This blog post is by Amira Abdul-Hafiz Walker, an intern in the Archives, History, and Heritage Advanced (AHHA) Internship Program at the Library of Congress.
Broaden students’ understanding of history by introducing them to stories of people who broke through barriers and experienced high levels of success through their own volition.
One such person was Colonel Charles Young. Born into slavery in Kentucky in 1864, he went on to become the third African American to graduate from West Point, the first African American to serve as superintendent over a National Park, the first African American military attaché, and was the highest ranking African American United States military officer for the duration of his life.
Topics that intersect with the timeline of his life include:
- The Civil War and Reconstruction Era
- The Spanish-American War
- World War I
A study of Charles Young’s life could be incorporated into existing lesson plans, or explored independently to enrich learning objectives using the following primary sources.
Students can begin forming a holistic understanding of who Young was by observing this photograph. The photo caption preserves outdated language to describe African-Americans–please use discretion when sharing this item with students.
Ask students what this photo tells them about Charles Young. What doesn’t it tell them? What did he do for a living? What clues suggest what his personality was like? After students share with a partner, lead them into further investigation with the next primary source.
Contextualize Charles Young’s life within historical events by having students read and annotate this congressional document.
Ask students to consider where and when Charles Young was born. What obstacles did he face? What were some of his accomplishments? Ask them again, what clues suggest what his personality was like? Pause and ask them what they wonder about him.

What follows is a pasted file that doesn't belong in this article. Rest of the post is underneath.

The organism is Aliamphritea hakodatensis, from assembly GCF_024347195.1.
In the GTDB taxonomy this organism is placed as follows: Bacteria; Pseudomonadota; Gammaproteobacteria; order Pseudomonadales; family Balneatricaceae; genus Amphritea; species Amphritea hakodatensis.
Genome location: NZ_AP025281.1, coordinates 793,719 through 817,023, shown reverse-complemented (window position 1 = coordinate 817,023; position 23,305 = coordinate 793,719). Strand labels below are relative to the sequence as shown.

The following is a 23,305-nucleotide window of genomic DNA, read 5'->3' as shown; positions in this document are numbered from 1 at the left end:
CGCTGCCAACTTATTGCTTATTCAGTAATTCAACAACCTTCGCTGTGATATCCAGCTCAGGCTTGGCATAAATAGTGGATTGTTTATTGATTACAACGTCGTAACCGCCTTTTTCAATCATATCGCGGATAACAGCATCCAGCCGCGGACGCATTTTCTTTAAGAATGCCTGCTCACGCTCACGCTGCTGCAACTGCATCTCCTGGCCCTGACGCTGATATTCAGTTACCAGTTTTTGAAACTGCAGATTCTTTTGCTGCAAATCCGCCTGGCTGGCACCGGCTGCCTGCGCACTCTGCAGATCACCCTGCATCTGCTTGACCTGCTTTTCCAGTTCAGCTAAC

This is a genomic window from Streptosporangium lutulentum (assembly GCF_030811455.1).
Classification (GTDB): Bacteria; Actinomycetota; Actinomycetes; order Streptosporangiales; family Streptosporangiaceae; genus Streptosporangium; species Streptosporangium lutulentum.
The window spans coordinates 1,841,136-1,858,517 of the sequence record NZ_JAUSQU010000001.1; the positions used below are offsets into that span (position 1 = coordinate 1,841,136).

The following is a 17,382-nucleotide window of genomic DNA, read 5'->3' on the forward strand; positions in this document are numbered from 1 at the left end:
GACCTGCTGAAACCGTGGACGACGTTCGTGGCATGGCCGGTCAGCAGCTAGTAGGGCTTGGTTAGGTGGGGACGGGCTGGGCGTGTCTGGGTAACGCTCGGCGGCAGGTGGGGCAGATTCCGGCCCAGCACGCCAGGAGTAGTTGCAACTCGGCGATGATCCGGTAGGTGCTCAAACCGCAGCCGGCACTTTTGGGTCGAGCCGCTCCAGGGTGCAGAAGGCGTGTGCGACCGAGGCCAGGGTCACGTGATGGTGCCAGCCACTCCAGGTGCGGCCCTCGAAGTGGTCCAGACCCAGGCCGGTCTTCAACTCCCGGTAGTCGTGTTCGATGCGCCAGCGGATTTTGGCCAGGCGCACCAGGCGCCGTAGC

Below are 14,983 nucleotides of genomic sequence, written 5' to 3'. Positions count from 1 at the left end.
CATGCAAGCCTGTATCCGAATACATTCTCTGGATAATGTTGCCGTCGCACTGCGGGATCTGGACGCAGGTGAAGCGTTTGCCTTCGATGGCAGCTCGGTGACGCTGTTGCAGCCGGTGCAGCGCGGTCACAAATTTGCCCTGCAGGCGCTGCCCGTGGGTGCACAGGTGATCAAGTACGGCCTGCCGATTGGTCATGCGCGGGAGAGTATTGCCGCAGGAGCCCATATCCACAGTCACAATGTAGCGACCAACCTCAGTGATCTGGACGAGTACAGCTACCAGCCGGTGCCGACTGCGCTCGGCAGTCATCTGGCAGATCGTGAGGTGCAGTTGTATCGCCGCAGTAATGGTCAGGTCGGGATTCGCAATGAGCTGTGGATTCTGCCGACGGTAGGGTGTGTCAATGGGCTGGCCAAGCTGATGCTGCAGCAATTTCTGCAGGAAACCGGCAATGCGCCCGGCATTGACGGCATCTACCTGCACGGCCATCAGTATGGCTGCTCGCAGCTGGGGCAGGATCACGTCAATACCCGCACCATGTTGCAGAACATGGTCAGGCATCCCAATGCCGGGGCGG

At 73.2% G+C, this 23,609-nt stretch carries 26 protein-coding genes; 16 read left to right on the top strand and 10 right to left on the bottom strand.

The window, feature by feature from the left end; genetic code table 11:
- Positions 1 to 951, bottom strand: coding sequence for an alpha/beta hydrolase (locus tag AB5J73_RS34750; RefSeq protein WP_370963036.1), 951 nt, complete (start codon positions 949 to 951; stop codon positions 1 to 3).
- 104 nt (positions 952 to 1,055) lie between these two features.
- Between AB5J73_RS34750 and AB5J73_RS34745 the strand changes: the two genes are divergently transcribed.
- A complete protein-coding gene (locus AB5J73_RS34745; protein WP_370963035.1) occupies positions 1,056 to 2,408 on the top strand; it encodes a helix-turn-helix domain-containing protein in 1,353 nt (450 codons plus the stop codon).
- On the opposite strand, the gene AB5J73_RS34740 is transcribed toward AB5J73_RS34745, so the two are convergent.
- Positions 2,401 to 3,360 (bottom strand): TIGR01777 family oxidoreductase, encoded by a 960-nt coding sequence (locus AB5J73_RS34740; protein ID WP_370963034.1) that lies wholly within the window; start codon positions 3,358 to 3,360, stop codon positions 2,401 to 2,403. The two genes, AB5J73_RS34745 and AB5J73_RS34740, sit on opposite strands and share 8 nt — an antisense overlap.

The Library’s Chronicling America collection can help students see Young’s life from a different perspective. Use this article to introduce Young’s thoughts on conservation. Ask students to look for evidence of how Charles Young felt about protecting forests. In small groups, support them in discussing what they found and how Young used his position to help form National Parks. Remind students that World War I was happening at this time and ask them to consider how it might have affected both private land owners and the government’s priorities.
As a whole group, ask students to think about the three sources and share what they learned. If Young could give them life advice, what might he say? What did they learn that surprised them? What questions do the sources leave unanswered?
- Resolution Honoring Charles Young and the Buffalo Soldiers
- “A Colored Captain”
- “Colored Officers Praised”
- “Nation Honors Charles Young”
How would you use Charles Young’s story to inspire your students?
Do you enjoy these posts? Subscribe! You’ll receive free teaching ideas and primary sources from the Library of Congress.